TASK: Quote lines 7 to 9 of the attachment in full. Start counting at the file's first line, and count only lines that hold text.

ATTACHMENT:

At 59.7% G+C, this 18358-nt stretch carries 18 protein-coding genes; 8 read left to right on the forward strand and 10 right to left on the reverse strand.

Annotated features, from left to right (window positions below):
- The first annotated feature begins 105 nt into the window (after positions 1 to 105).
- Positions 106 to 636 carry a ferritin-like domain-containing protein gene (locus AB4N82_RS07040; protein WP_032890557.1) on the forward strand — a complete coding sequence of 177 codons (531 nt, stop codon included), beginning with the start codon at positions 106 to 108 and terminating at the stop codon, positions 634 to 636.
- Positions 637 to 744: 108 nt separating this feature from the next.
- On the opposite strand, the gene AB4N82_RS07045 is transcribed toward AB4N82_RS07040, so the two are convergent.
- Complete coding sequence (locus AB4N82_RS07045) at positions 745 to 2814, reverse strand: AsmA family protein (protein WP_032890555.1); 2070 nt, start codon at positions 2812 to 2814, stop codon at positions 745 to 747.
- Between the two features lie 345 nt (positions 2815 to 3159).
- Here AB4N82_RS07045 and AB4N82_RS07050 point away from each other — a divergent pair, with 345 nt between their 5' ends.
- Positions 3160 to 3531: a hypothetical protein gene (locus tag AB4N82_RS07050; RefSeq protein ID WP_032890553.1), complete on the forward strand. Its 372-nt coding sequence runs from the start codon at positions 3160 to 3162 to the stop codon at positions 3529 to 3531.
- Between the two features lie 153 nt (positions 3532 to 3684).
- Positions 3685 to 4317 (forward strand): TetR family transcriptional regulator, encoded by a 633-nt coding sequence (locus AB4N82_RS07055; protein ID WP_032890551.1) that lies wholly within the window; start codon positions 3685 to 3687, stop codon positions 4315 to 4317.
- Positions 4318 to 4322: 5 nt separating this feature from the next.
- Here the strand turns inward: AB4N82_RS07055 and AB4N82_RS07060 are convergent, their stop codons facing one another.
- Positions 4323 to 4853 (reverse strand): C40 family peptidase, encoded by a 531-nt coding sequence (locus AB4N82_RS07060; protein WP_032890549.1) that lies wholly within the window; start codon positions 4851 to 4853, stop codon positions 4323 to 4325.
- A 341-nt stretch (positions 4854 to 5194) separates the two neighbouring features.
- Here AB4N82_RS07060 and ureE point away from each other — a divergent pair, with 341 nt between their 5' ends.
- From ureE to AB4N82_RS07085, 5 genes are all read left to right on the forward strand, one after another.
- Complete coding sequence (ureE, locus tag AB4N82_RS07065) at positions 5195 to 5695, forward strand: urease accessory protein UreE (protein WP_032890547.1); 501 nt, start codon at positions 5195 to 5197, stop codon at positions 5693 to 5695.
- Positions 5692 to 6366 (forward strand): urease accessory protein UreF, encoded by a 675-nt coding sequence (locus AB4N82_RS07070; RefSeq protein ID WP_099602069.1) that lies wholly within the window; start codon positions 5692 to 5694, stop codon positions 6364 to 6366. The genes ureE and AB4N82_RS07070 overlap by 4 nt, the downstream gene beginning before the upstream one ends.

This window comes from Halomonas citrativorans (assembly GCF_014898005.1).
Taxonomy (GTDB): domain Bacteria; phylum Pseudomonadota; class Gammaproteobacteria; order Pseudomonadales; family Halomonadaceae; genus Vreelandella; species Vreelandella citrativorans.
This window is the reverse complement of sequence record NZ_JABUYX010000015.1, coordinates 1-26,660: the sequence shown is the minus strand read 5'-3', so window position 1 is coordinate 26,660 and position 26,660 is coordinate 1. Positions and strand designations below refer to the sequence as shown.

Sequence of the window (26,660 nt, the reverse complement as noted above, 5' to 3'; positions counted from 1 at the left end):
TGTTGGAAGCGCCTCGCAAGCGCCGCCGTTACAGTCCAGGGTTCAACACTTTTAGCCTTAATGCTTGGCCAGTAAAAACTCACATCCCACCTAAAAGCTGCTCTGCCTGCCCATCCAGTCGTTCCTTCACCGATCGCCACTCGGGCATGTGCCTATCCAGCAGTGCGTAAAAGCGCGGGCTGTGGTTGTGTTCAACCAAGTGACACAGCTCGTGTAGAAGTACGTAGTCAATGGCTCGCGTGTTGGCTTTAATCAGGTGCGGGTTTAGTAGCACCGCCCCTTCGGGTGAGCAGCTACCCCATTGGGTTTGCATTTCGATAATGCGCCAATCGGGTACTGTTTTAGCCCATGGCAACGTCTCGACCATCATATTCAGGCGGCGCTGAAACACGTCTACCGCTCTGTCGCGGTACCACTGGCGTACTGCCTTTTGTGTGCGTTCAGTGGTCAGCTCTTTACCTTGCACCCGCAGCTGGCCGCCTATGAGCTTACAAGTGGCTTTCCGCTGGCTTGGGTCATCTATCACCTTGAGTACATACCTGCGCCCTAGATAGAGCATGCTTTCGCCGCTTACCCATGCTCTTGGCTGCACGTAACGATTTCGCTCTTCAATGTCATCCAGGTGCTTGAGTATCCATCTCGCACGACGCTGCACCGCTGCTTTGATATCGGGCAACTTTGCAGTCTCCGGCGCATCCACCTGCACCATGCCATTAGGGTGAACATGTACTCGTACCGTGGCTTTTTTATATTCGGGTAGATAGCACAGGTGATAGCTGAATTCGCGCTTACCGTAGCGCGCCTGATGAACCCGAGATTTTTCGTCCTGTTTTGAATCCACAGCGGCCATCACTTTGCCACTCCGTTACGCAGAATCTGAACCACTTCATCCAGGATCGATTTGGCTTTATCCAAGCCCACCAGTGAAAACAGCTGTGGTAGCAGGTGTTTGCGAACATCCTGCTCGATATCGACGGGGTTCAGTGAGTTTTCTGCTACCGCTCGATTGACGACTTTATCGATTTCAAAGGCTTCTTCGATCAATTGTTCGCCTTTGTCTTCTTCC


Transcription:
- Complete coding sequence (locus AB4N82_RS07045) at positions 745 to 2814, reverse strand: AsmA family protein (protein WP_032890555.1); 2070 nt, start codon at positions 2812 to 2814, stop codon at positions 745 to 747.
- Between the two features lie 345 nt (positions 2815 to 3159).
- Here AB4N82_RS07045 and AB4N82_RS07050 point away from each other — a divergent pair, with 345 nt between their 5' ends.